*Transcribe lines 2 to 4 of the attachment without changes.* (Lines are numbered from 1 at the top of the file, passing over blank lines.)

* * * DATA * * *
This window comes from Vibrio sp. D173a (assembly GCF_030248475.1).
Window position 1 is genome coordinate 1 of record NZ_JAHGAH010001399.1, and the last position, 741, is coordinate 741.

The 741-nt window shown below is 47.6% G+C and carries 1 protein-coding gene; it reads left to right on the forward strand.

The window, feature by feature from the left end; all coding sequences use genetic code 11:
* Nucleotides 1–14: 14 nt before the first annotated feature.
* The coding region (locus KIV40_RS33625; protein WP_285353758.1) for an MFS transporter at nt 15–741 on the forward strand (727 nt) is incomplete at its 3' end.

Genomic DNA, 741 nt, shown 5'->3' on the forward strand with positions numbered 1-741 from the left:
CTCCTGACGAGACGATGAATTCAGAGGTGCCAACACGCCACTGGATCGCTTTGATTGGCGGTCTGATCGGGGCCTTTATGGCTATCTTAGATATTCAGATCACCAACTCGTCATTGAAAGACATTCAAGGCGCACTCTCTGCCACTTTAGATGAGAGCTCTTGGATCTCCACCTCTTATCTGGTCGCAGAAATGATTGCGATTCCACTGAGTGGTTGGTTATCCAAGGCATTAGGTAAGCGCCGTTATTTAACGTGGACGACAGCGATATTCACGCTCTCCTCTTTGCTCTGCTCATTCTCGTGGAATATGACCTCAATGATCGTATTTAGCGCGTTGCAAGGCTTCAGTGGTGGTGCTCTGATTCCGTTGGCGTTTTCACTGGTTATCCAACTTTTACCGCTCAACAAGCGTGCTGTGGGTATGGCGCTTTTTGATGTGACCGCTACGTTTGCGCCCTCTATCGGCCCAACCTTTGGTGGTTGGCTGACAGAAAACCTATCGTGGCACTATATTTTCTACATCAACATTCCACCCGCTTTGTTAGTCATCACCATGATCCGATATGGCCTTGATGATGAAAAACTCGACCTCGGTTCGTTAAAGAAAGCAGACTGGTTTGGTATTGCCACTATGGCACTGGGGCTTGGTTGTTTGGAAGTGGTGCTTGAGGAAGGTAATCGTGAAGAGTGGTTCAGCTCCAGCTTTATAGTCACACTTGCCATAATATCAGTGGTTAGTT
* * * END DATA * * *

Window position 1 is genome coordinate 1 of record NZ_JAHGAH010001399.1, and the last position, 741, is coordinate 741.

The 741-nt window shown below is 47.6% G+C and carries 1 protein-coding gene; it reads left to right on the forward strand.

The window, feature by feature from the left end; all coding sequences use genetic code 11: